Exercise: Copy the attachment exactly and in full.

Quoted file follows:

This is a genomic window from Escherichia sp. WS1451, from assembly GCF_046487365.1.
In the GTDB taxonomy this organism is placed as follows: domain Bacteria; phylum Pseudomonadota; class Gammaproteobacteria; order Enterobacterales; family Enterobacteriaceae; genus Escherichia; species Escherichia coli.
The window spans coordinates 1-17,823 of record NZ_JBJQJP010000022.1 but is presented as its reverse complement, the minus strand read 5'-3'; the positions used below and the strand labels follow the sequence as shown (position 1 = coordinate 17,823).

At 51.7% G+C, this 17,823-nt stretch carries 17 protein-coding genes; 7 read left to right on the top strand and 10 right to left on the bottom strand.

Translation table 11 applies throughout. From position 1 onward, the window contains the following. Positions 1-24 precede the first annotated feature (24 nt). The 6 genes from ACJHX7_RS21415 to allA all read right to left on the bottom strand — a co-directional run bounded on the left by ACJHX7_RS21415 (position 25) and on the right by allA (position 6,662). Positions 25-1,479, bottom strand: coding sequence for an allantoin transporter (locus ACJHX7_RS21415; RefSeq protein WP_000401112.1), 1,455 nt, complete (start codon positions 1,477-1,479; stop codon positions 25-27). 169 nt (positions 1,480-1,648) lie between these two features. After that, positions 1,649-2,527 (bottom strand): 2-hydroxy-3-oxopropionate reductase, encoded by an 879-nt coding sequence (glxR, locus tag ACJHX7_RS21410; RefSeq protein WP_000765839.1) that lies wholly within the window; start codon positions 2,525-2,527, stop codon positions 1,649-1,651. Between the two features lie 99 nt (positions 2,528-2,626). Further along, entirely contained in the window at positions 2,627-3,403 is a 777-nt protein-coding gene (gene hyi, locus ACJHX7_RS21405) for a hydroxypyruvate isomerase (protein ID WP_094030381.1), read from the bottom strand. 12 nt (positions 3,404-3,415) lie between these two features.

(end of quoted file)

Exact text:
This is a genomic window from Escherichia sp. WS1451, from assembly GCF_046487365.1.
In the GTDB taxonomy this organism is placed as follows: domain Bacteria; phylum Pseudomonadota; class Gammaproteobacteria; order Enterobacterales; family Enterobacteriaceae; genus Escherichia; species Escherichia coli.
The window spans coordinates 1-17,823 of record NZ_JBJQJP010000022.1 but is presented as its reverse complement, the minus strand read 5'-3'; the positions used below and the strand labels follow the sequence as shown (position 1 = coordinate 17,823).

At 51.7% G+C, this 17,823-nt stretch carries 17 protein-coding genes; 7 read left to right on the top strand and 10 right to left on the bottom strand.

Translation table 11 applies throughout. From position 1 onward, the window contains the following. Positions 1-24 precede the first annotated feature (24 nt). The 6 genes from ACJHX7_RS21415 to allA all read right to left on the bottom strand — a co-directional run bounded on the left by ACJHX7_RS21415 (position 25) and on the right by allA (position 6,662). Positions 25-1,479, bottom strand: coding sequence for an allantoin transporter (locus ACJHX7_RS21415; RefSeq protein WP_000401112.1), 1,455 nt, complete (start codon positions 1,477-1,479; stop codon positions 25-27). 169 nt (positions 1,480-1,648) lie between these two features. After that, positions 1,649-2,527 (bottom strand): 2-hydroxy-3-oxopropionate reductase, encoded by an 879-nt coding sequence (glxR, locus tag ACJHX7_RS21410; RefSeq protein WP_000765839.1) that lies wholly within the window; start codon positions 2,525-2,527, stop codon positions 1,649-1,651. Between the two features lie 99 nt (positions 2,528-2,626). Further along, entirely contained in the window at positions 2,627-3,403 is a 777-nt protein-coding gene (gene hyi, locus ACJHX7_RS21405) for a hydroxypyruvate isomerase (protein ID WP_094030381.1), read from the bottom strand. 12 nt (positions 3,404-3,415) lie between these two features.